NEW YORK — To advance the climate and resilience education program, Resilient Schools Consortium: Connecting Schools to Coastal Communities, the National Oceanic and Atmospheric Administration is awarding a three-year $450,000 grant renewal to the National Wildlife Federation and its partners. Building on the previously funded Resilient Schools Consortium (RiSC) Program (2016 - 2019), the National Wildlife Federation will work with 200 students and 10 teachers from eight New York City Department of Education public schools. Through the program, students will adopt and study a shoreline in Coney Island, increasing their awareness of future climate impacts and developing strategies for building climate resilience and equitable adaptation to sea level rise.
“Inspiring today’s youth to be tomorrow’s wildlife champions is crucial if we are serious about protecting and restoring the natural world. In order to do this, it is vital to instill a connection to the outdoors from an early age by promoting science-based learning and investing in environmental education” said Collin O’Mara, president and CEO of the National Wildlife Federation. “Thanks to the support of the National Oceanic and Atmospheric Administration, the National Wildlife Federation and our partners will be able to provide hundreds of students in the New York City area with the tools and knowledge necessary to raise awareness of future climate impacts among their communities and become the leaders that our natural world needs.”
“In a world where extreme weather events, hurricanes and wildfires are ravaging communities and disproportionately threatening already vulnerable populations, programs like RiSC are urgently needed,” said Emily Fano, senior education manager and RiSC principal investigator for the National Wildlife Federation in New York City. “Climate education is critical to help future generations understand and adapt to a rapidly changing world. The National Wildlife Federation is grateful to NOAA for supporting efforts to create quality curricula and programs that can advance environmental literacy and lead to a healthier, more resilient and equitable society.”
Students will take field trips to local beaches with local residents and community partners to learn about the natural and built solutions being used or considered to protect New York City’s shoreline and communities. They will participate in dune plantings and community engagement events, and create public art installations. This will allow them to gain real-world knowledge and experience in climate adaptation techniques, while also granting them the opportunity to engage with members of their own community to increase awareness about climate impacts.
Dr. Lise Van Susteren, noted psychiatrist and expert on the psychological impacts of the climate crisis on young people, and the Science and Resilience Institute at Jamaica Bay will serve as advisors to the program. Other partners supporting the program include the New York City Department of Education, New York Sea Grant, the Coney Island Beautification Project, the American Littoral Society and Knology.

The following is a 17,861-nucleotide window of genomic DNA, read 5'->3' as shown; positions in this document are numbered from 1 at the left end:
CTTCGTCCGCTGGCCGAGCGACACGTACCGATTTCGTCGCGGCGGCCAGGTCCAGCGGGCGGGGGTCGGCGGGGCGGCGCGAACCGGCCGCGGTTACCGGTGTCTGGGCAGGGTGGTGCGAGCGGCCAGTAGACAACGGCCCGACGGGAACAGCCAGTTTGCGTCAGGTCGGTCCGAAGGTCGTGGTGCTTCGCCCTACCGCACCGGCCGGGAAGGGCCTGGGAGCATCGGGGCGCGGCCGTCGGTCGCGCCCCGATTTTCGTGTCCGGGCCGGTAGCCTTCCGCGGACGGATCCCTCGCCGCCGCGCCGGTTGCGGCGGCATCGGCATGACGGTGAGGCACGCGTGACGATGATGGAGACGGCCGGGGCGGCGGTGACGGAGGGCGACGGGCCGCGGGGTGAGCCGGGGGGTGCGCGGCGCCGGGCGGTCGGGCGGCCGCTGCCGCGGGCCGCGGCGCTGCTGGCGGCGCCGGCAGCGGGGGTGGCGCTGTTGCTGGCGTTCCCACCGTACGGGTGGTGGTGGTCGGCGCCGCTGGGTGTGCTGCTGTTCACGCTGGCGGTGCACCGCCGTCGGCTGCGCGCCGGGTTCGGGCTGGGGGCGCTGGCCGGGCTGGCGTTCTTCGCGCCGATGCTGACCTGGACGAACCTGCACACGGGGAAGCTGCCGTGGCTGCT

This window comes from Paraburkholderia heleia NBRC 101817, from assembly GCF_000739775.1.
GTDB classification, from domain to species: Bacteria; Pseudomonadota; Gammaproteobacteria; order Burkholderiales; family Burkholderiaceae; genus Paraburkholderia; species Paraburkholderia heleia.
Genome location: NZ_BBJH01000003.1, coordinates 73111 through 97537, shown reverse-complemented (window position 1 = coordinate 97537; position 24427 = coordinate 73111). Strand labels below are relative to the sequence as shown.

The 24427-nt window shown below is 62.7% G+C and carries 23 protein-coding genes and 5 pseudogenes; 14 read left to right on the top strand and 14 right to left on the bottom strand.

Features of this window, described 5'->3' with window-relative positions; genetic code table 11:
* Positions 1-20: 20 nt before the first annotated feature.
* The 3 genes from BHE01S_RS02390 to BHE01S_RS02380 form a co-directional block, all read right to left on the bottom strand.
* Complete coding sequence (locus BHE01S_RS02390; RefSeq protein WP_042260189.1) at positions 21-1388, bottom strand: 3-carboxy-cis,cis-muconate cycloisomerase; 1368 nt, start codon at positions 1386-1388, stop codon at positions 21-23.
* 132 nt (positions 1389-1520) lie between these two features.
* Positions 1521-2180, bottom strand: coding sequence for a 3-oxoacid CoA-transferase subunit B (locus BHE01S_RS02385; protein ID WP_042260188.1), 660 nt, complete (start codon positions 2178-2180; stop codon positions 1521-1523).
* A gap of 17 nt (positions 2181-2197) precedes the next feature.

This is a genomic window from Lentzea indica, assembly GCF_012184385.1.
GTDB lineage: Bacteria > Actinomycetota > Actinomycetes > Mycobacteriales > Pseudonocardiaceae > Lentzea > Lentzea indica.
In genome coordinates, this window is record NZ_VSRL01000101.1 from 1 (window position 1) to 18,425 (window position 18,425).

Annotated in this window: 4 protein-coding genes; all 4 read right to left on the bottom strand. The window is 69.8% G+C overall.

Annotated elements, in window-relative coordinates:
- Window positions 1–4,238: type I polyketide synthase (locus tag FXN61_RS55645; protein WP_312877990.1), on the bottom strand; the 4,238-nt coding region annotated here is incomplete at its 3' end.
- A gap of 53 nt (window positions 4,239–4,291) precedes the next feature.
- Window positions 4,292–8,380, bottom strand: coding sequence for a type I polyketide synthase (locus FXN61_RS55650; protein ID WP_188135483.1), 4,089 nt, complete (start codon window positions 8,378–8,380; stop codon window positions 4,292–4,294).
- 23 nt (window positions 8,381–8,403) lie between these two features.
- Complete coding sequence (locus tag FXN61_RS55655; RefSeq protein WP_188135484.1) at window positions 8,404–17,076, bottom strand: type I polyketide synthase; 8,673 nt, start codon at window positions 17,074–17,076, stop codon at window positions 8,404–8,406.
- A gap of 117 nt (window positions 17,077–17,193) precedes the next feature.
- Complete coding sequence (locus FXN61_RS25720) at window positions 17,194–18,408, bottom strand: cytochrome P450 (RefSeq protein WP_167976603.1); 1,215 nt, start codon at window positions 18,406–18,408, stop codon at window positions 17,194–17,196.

“There is an urgent need for New York City students to become literate about climate change and extreme weather events, to communicate this information to others, and learn how to create resilient societies. This project will continue to fulfill that need,” said Greg Borman, director of science in the Department of STEM for the New York City Department of Education.
“The Coney Island Beautification Project is very pleased to be partnering with the National Wildlife Federation (NWF) on this program to engage the grassroots youth community with NWF about climate resilience,” said Pamela Pettyjohn, president and founder of the Coney Island Beautification Project. “Since Superstorm Sandy devastated the Coney Island community in 2012, the Coney Island Beautification Project has been encouraging community engagement, and promoting the environmental improvement and resiliency of Coney Island and surrounding areas. We will serve as connectors to local residents and NWF while helping to increase participation in decision-making around resiliency plans that affect our community.”
"The American Littoral Society is excited to be working with the National Wildlife Federation in providing valuable outdoor educational experiences to school kids across New York City. We hope this program will bring them closer to the coast that we love and advocate for,” said Tim Dillingham, executive director of the American Littoral Society.
"New York Sea Grant is excited to partner on the next phase of the Resilient Schools Consortium and connect schools, the community and science curricula together in a way that empowers the students and community partners to increase resilience to coastal hazards," said Dr. Katherine Bunting-Howarth, New York Sea Grant's associate director.
The National Wildlife Federation is working to provide younger generations with quality curricula and programs that advance climate literacy. The Resilient Schools Consortium (RiSC™) program was first launched in 2017 in six New York City public schools by Brooklyn College, the National Wildlife Federation and partners with funding from NOAA and the Federal Emergency Management Agency. Aside from the $450,000 NOAA grant, the program will also be receiving a $100,000 from the Federal Emergency Management Agency.
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